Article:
The SCORE will be designed in a user-friendly interface, using a simple colour scale of 1 to 10, upon to draw scores of examining how social factors interact with and influence the process of social cohesion and reconciliation. The results will be easily interpreted by the general public and practitioners, fulfilling the goal of supporting more targeted and efficient  policy actions to deal with the ‘sensitive issues’.

This interface will soon be easily accessible through the “Peace it Together” knowledge hub, a digital space where you will be able to read more on the analysis of the state of peace in Cyprus and the region, measured by the SCORE Index. This interactive tool will also enable you to take a quick survey that scores your personal contribution to peace. Well, (either good or bad)… the results can be really surprising! So, wait until the platform is ready and find out… “WHATS YOUR SCORE?”
In the meantime, to get a better idea of the SCORE Index please look at SeeD’s presentation on Prezi: SCORE: Prezi Presentation.

Watch this space for more updates!

Written by: Meltem IkinciAdministration & Communications Officer, SeeD

Who are we?

We are the first inter-communal think tank called “Center for Sustainable Peace and Democratic Development” (SeeD) ever established in Cyprus. By using participatory research, we develop effective and sustainable policy recommendations aiming to enable societies at all levels to make informed decisions, based on the values of inclusivity, accountability and democracy.

How did we come about?

SeeD emerged from the “Cyprus 2015” project which was launched back in May 2009.  Through its novel methodology called ‘Participatory Polling’, “Cyprus 2015” has made effective and sustainable policy recommendations and informed the policy debate regarding the Cyprus Peace talks while ensuring democratic citizenship participation based on values of inclusive action and democracy. With support from Interpeace and UNDP-ACT, SeeD was officially registered in Belgium in late 2012. SeeD team is comprised of highly competent practitioners and scholars with years of combined experience in peace-building and reconciliation processes.

Introducing: A Digital Space for Peace

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Ever wondered what you can do for a better future in Cyprus and beyond? The Peace it Together network and UNDP-ACT, led byimplementing partners the Management Centre and NGO Support Centre, are creating a space for everyone to find out: a digital headquarters for civil society to promote peace and social cohesion.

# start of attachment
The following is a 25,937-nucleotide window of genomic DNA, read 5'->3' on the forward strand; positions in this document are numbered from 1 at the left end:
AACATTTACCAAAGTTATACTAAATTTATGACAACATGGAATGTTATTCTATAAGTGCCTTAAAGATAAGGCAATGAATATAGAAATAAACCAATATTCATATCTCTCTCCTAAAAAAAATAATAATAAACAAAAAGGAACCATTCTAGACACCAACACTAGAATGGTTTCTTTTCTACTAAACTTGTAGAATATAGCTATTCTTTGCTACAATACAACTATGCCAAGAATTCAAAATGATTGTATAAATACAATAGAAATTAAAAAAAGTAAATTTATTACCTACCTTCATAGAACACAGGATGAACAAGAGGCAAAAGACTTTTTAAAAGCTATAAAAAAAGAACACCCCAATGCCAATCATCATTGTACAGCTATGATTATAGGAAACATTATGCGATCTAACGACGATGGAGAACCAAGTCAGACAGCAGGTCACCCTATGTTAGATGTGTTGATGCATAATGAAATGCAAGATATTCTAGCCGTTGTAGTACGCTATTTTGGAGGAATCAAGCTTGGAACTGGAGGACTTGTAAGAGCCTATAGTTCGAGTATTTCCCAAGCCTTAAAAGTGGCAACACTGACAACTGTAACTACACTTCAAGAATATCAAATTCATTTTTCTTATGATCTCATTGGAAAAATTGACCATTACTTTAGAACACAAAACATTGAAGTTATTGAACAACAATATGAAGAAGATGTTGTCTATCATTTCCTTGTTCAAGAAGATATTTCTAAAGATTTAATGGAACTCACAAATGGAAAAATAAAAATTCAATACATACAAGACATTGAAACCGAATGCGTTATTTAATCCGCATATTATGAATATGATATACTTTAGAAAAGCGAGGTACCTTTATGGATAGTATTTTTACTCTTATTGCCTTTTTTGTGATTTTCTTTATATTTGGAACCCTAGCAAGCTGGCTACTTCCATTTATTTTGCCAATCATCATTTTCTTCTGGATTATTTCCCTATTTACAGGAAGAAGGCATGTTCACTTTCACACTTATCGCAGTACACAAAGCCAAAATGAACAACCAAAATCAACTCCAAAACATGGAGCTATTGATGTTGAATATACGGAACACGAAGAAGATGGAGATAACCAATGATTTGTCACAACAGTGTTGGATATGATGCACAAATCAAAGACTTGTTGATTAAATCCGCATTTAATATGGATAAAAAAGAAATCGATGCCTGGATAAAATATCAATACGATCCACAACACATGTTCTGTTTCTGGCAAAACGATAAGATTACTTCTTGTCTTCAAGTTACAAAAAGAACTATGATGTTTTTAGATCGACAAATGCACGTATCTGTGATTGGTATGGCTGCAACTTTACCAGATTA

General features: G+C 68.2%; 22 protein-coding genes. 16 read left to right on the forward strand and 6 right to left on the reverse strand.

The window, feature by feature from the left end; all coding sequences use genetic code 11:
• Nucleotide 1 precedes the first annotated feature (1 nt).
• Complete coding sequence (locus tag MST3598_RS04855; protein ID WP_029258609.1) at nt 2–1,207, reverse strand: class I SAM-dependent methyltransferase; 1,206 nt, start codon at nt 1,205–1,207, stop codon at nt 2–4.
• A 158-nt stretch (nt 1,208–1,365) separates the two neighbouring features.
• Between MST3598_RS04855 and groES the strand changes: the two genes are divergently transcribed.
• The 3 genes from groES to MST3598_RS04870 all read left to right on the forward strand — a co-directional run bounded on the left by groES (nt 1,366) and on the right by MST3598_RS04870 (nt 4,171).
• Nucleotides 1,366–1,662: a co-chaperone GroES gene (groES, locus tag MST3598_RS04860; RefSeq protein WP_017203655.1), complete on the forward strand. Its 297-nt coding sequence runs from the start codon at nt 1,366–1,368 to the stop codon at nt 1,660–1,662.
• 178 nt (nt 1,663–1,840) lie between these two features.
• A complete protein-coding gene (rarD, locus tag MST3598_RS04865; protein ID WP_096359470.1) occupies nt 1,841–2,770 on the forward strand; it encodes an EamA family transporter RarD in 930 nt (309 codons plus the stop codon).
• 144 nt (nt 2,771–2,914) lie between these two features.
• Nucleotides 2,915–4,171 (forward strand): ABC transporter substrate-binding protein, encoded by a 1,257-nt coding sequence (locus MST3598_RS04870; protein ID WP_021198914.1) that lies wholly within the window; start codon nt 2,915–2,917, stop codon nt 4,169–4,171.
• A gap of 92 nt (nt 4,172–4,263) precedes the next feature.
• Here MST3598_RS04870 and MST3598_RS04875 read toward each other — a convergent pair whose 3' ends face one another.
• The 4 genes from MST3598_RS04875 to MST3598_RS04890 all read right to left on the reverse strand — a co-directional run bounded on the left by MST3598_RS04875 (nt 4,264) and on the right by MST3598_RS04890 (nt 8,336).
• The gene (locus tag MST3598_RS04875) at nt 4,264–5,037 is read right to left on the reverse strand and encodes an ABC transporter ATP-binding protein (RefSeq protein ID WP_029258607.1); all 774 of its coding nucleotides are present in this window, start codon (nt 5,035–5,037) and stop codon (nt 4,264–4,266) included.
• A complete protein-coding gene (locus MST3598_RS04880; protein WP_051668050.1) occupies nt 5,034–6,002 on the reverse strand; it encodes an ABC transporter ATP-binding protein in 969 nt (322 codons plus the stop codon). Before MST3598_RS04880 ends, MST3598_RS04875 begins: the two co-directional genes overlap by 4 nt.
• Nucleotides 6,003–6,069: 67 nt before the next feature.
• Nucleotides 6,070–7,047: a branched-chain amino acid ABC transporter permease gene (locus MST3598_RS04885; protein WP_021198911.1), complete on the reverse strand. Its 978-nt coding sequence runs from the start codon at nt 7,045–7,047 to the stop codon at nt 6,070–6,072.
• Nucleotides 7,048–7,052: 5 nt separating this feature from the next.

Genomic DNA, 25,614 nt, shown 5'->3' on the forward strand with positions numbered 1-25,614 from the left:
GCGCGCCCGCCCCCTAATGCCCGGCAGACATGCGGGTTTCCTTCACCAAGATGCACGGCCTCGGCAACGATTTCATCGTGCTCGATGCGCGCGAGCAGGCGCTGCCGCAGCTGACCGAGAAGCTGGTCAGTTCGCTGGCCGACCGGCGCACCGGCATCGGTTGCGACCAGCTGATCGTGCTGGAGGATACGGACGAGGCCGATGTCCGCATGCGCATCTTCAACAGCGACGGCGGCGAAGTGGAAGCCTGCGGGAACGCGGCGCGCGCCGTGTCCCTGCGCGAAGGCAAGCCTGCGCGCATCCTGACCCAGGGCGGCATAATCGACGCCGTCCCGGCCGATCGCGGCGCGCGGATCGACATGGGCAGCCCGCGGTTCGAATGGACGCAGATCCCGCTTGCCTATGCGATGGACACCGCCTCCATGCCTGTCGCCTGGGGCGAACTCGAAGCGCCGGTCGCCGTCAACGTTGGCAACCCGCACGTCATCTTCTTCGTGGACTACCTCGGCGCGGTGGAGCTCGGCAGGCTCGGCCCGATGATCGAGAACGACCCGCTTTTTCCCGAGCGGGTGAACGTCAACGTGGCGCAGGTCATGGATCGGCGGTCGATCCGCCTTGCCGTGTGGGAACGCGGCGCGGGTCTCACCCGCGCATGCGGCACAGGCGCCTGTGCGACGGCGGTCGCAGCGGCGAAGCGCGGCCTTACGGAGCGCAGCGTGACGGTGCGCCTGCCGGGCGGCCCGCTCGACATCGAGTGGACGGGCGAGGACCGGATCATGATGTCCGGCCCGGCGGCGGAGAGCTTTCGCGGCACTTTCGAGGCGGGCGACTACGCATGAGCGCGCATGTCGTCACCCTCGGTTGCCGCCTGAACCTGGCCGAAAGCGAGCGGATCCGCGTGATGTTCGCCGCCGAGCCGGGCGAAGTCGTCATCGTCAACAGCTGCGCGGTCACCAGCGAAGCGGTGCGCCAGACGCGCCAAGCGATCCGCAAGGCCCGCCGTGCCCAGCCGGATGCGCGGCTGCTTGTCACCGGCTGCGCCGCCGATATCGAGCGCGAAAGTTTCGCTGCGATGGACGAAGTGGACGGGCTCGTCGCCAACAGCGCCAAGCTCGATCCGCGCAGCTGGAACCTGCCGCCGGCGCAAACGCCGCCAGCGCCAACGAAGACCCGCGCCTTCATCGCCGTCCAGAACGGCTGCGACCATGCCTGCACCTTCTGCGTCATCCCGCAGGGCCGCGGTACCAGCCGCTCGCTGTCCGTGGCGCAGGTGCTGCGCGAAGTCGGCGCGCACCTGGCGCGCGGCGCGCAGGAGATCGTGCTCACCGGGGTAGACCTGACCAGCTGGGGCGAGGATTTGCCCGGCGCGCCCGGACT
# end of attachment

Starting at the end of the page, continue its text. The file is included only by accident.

The vision

In essence, it will be a meeting space for people who want to take action for positive change, offering practical resources, networking tools and way to share past experience. The objective of this space is both to support people who are working on social cohesion, reconciliation and peace already and to motivate new actors. It may be difficult to imagine, but the space will come to life over the coming months, and is expected to launch in June of this year.

In the meantime, let’s go for a walk through what we have so far of this digital space…

Home page: honoring Cypriot experience

The space will open with a page that shows a picture of all the reconciliation and social cohesion initiatives – think trainings, advocacy, diplomacy, dialogue, art exhibitions, and public events, among others – carried out in Cyprus since the 1970s. Critical moments when something important changed will be highlighted, and you will be able to read or watch more about these moments. This will be a living story of peacebuilding and civil society development in Cyprus, and anyone will be able to contribute with new or missing efforts.

Three main spaces will also appear on the home page: power of one, interactive tools and measuring peace.

Power of One: networking and collaboration

This will be a networking and collaboration space for civil society organizations in Cyprus and the region that will include a roster of experts and a toolkit for online project formulation and collaboration.

Interactive tools: using technology for peace

This will be a space for sharing interactive peacebuilding products that everyone can put to use to foster reconciliation and social cohesion. It will initially host products developed by Cypriot civil society, including children’s online games, interactive documentaries and digital learning tools.

Measuring peace: for experts, for everyone

In this area, you will be able to find summaries and analysis of the state of peace in Cyprus and the region, measured using the Social Cohesion and Reconciliation Index developed by a Cypriot think tank. You will also be invited to take a quick survey that scores your personal contribution to peace.

Peace in Cyprus, and beyond

Taken as a whole, these elements bring together all the dimensions of action that have contributed to the story of social cohesion and reconciliation in Cyprus. This story goes much beyond Cyprus, and makes clear the potential for this digital space to catalyze future innovation for peacebuilding in the region. It’s a big vision, and one that we look forward to championing with you.

Want to learn more?